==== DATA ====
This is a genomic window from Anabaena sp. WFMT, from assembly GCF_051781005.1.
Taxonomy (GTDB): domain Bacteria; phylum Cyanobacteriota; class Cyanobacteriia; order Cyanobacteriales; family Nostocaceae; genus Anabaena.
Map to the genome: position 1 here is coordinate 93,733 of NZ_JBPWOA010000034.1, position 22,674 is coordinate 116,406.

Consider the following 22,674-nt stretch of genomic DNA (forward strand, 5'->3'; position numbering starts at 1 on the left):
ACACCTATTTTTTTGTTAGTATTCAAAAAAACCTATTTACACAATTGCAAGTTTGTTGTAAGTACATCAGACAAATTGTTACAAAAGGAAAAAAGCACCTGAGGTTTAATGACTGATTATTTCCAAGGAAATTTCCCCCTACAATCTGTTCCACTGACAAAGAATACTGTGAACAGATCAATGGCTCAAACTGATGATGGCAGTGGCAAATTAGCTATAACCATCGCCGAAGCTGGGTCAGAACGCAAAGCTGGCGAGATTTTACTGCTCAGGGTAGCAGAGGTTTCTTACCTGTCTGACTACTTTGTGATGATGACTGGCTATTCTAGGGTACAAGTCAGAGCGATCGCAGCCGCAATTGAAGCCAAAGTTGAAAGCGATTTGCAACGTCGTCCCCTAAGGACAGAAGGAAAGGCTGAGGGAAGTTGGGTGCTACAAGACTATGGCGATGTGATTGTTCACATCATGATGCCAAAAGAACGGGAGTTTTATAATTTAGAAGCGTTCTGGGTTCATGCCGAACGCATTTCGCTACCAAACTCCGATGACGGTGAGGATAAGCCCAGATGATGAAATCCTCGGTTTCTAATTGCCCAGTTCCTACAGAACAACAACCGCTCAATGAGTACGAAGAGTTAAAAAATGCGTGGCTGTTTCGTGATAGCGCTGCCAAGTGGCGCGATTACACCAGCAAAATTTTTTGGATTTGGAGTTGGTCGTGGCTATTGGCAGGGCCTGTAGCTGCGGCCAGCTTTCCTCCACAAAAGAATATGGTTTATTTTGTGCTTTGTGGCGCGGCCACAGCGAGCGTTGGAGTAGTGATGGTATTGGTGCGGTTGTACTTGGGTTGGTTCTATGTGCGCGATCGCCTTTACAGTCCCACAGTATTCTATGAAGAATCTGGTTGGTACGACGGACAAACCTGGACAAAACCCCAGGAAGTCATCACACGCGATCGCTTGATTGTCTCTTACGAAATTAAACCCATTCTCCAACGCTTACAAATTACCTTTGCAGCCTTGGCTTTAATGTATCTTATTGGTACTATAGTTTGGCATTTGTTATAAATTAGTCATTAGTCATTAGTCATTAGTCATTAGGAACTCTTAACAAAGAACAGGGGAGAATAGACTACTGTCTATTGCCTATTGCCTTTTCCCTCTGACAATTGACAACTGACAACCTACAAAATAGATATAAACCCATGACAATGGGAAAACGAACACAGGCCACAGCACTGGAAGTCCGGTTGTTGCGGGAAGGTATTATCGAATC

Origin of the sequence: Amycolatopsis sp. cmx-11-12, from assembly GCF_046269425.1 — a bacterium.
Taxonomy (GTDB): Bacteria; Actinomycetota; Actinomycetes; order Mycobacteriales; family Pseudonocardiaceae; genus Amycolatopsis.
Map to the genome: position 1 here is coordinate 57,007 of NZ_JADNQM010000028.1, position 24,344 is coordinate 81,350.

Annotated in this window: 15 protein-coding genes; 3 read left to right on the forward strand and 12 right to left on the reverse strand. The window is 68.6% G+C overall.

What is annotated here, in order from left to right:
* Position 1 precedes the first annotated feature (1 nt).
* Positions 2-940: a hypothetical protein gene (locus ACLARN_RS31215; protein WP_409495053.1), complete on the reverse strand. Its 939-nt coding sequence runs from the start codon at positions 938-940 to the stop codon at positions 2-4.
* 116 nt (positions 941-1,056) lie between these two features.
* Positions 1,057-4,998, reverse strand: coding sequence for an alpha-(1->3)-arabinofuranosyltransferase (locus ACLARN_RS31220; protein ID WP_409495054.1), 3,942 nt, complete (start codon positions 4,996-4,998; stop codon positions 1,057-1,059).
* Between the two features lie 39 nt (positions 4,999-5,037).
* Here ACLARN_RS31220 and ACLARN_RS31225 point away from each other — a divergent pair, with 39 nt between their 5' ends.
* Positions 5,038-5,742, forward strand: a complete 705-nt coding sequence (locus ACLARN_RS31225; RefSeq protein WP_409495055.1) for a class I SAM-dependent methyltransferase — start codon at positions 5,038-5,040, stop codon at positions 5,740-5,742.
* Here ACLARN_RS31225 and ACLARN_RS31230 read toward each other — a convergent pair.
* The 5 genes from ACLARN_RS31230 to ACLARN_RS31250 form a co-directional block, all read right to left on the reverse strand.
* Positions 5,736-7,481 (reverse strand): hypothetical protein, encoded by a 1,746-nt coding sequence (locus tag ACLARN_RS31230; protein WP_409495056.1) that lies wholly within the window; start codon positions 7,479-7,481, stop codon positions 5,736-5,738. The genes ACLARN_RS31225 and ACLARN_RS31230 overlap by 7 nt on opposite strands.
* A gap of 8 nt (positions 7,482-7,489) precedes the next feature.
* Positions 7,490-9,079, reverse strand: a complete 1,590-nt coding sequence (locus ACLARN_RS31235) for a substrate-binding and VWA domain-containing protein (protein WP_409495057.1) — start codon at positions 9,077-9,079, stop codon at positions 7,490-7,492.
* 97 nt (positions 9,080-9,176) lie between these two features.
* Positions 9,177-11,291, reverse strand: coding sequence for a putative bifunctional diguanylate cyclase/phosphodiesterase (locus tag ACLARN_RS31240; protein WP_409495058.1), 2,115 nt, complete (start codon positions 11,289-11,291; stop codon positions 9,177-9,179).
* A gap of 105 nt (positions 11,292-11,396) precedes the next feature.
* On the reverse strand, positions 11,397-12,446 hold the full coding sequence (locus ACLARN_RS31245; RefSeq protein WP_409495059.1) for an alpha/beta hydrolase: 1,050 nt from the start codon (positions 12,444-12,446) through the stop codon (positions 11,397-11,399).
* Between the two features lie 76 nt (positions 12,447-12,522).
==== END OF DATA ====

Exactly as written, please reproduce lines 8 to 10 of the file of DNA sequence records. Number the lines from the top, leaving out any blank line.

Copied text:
Map to the genome: position 1 here is coordinate 57,007 of NZ_JADNQM010000028.1, position 24,344 is coordinate 81,350.

Annotated in this window: 15 protein-coding genes; 3 read left to right on the forward strand and 12 right to left on the reverse strand. The window is 68.6% G+C overall.

What is annotated here, in order from left to right: